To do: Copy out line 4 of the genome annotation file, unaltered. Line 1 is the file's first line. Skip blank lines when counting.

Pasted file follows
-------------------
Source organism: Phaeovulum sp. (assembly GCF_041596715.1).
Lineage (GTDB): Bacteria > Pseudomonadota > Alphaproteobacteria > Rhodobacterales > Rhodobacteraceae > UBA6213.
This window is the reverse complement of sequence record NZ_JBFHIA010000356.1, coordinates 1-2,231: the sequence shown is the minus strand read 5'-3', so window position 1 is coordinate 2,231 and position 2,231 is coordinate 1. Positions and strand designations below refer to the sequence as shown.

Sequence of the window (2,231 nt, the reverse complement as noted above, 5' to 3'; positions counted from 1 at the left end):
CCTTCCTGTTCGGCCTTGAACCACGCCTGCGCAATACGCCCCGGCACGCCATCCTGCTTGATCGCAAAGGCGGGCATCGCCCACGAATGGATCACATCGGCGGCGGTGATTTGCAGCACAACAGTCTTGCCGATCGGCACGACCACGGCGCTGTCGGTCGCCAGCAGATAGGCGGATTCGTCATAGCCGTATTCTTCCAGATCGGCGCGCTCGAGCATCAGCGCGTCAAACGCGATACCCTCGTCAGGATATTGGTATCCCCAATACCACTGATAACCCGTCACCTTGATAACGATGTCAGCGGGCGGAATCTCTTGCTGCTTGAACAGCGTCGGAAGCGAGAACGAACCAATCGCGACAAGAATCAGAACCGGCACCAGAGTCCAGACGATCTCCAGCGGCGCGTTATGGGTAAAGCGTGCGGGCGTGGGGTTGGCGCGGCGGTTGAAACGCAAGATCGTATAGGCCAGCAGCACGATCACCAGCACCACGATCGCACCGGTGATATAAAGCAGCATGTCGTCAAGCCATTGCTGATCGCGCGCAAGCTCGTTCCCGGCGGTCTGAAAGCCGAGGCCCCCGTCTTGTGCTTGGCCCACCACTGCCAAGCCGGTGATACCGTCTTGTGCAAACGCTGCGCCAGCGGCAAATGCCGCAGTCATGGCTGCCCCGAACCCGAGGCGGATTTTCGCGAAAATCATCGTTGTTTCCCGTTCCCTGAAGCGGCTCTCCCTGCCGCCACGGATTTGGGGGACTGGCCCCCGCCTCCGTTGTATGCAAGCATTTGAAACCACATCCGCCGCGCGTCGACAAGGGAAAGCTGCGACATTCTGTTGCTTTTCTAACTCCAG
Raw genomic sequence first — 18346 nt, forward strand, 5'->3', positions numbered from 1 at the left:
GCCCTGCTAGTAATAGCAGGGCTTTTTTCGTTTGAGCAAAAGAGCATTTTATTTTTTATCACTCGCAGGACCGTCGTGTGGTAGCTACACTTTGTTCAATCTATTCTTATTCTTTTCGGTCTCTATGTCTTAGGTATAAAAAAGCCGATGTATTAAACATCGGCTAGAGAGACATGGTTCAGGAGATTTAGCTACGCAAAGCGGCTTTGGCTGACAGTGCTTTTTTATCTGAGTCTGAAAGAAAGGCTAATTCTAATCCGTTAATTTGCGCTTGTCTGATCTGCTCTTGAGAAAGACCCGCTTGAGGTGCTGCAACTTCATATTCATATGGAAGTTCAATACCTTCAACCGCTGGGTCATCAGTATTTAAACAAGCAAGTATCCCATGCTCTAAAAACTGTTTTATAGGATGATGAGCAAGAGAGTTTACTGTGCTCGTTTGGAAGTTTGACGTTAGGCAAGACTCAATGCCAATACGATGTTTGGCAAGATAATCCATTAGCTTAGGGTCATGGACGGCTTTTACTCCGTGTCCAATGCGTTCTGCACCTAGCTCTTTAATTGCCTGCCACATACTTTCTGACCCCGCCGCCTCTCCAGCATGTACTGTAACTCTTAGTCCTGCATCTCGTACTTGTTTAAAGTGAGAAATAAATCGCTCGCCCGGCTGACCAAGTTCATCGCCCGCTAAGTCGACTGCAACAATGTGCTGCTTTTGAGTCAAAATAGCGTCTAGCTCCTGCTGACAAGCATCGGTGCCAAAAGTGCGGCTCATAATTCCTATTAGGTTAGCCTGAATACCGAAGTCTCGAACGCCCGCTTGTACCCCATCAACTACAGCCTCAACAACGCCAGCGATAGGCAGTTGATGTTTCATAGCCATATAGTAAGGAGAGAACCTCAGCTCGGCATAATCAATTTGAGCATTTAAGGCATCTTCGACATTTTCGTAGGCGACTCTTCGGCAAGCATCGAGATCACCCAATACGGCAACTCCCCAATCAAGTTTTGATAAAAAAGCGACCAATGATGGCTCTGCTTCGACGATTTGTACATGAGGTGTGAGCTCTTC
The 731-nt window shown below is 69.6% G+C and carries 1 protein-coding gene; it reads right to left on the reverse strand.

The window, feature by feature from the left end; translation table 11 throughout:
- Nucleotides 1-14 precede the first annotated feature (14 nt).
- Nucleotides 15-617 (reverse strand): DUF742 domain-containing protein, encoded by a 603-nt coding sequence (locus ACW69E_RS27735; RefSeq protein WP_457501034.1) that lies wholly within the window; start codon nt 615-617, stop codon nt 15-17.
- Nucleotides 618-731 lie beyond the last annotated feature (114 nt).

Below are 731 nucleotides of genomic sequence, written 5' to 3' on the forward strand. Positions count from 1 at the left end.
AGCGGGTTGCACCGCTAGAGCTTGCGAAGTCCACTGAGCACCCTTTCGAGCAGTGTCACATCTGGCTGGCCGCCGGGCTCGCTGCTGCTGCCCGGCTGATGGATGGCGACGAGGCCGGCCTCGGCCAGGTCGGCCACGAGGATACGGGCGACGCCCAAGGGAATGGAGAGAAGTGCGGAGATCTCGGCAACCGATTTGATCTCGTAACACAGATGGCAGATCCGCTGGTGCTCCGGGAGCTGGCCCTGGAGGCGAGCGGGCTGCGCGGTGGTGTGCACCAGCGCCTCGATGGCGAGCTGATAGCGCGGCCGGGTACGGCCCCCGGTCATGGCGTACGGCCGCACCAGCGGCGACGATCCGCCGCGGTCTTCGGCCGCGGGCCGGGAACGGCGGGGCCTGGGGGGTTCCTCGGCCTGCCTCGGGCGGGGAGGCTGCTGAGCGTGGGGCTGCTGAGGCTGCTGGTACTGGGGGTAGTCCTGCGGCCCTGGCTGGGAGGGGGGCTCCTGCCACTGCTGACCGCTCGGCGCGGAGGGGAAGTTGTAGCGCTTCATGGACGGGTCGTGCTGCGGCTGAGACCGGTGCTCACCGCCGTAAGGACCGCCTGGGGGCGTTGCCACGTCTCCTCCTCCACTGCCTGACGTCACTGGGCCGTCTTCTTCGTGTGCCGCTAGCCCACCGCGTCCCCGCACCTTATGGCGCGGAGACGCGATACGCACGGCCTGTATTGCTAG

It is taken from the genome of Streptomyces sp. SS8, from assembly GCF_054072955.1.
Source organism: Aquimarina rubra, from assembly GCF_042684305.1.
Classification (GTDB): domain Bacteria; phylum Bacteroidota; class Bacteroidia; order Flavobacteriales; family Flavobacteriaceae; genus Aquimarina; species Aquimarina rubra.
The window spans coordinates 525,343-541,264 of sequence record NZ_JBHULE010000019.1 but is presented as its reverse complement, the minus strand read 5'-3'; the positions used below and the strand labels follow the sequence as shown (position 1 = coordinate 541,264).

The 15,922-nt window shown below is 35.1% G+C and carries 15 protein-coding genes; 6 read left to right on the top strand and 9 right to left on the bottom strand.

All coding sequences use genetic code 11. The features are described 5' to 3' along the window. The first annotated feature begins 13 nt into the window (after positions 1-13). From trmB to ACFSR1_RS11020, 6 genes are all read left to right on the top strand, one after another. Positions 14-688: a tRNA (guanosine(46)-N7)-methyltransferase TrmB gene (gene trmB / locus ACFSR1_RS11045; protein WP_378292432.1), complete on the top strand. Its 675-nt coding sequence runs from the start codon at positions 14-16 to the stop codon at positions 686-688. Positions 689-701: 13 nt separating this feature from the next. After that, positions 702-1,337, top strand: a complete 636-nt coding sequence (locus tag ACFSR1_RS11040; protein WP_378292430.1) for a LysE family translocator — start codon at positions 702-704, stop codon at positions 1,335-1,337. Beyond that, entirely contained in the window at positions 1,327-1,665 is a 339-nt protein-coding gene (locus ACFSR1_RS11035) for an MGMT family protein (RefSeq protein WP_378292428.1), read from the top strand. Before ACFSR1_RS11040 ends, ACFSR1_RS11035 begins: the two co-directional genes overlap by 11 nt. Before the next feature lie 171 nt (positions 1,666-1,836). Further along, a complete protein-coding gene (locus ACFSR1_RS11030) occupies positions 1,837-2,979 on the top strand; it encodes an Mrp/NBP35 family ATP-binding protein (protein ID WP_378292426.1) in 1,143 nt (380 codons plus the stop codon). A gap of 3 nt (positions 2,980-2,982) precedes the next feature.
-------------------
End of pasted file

Sequence of the window (2,231 nt, the reverse complement as noted above, 5' to 3'; positions counted from 1 at the left end):